NFL admits it 'failed' in handling of Ray Rice case

Tue Dec 2, 2014 5:58pm EST
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By Steve Ginsburg

WASHINGTON (Reuters) - The National Football League (NFL) "failed" in its efforts to police domestic abuse by its players but has "learned from those mistakes," a top NFL executive testified to Congress on Tuesday.

Troy Vincent, the NFL's executive vice president for football operations, conceded that the case involving Ray Rice was handled poorly.

"The commissioner (Roger Goodell) has acknowledged those mistakes," Vincent told a packed hearing by the Senate Commerce, Science and Transportation Committee.

"We failed. This is all part of our evaluation as we look at a new personal conduct policy ... But we learned from those mistakes."

Representatives of the four major U.S. sports were on hand at the hearing on domestic abuse although none of the commissioners were present and only one of the top players' union officials, Michele Roberts of the National Basketball Association.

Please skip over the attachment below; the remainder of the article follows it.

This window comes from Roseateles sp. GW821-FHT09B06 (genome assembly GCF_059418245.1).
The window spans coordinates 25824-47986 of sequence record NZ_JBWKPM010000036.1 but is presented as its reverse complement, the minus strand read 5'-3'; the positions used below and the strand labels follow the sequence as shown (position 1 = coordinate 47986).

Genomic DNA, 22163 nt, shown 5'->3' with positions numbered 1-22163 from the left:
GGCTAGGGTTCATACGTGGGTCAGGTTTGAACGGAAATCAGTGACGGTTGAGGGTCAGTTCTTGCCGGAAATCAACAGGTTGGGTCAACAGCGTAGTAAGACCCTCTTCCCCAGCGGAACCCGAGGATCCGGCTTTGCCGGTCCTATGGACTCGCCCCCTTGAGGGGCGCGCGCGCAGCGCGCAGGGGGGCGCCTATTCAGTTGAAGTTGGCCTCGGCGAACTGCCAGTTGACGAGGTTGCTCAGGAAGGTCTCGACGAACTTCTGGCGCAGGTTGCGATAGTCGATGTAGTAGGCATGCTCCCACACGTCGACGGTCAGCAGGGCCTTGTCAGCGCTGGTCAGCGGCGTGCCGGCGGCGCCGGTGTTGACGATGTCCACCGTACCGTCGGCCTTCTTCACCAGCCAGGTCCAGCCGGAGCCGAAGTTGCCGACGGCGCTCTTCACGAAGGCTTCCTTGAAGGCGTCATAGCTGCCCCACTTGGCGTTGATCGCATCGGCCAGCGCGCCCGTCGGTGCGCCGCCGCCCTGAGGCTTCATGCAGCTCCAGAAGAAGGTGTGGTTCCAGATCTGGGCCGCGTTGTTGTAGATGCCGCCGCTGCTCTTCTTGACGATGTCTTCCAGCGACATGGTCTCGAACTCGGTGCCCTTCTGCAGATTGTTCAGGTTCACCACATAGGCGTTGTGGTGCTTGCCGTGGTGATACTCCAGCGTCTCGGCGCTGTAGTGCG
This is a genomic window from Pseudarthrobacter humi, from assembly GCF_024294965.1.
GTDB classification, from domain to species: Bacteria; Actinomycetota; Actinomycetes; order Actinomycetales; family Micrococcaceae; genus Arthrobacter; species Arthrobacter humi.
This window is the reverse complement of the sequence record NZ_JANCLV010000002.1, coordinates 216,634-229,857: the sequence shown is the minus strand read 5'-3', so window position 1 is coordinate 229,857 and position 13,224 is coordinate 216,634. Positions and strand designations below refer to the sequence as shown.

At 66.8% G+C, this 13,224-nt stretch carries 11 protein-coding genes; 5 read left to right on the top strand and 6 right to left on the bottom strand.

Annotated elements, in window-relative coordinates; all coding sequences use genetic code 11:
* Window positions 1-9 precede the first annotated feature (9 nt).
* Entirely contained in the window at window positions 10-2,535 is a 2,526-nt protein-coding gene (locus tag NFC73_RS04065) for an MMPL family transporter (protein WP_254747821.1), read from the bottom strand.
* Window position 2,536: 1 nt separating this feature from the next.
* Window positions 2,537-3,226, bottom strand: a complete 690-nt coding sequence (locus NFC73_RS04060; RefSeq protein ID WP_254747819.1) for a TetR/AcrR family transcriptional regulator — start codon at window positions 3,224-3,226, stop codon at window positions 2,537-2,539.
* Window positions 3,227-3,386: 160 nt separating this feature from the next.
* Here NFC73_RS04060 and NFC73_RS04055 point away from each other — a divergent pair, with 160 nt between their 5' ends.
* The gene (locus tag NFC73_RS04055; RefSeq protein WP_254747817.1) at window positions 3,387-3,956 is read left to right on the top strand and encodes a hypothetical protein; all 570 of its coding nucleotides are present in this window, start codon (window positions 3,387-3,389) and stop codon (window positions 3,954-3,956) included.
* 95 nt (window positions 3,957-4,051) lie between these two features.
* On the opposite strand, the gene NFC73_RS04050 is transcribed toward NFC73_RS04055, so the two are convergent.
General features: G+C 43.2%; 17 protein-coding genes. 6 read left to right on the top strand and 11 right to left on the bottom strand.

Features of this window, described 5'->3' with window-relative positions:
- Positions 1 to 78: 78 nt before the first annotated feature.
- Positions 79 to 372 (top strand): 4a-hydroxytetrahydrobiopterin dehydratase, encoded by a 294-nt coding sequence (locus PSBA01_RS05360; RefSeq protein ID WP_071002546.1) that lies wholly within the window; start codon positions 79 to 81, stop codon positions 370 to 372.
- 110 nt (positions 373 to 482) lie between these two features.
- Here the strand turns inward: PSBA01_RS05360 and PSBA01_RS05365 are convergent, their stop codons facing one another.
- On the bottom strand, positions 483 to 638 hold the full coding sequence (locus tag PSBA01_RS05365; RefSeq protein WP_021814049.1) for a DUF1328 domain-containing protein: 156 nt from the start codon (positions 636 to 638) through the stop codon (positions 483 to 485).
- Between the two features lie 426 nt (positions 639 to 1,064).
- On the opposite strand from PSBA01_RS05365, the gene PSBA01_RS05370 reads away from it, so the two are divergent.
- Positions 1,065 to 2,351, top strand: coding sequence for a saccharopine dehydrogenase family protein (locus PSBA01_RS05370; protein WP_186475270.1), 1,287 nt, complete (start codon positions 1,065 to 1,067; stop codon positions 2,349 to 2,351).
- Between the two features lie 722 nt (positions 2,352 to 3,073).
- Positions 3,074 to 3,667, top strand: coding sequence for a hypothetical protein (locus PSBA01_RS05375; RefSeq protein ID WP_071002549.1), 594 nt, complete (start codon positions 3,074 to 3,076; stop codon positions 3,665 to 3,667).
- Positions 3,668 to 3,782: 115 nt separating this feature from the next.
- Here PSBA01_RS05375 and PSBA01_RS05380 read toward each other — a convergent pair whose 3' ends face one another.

Domestic abuse has been a flashpoint issue ever since the NFL's handling of the Rice case, in which Goodell suspended the former Baltimore Ravens running back for two games for knocking out his fiancée, who later became his wife.

Only when graphic video emerged showing him knocking out his then-fiancee did the Ravens release him and the NFL suspend him indefinitely.

Repealing the NFL's tax-exempt status and favorable anti-trust position was discussed by the senators should the league fail to implement an effective domestic abuse policy.   Continued...

Former Baltimore Ravens NFL running back Ray Rice and his wife Janay arrive for a hearing at a New York City office building November 5, 2014. REUTERS/Mike Segar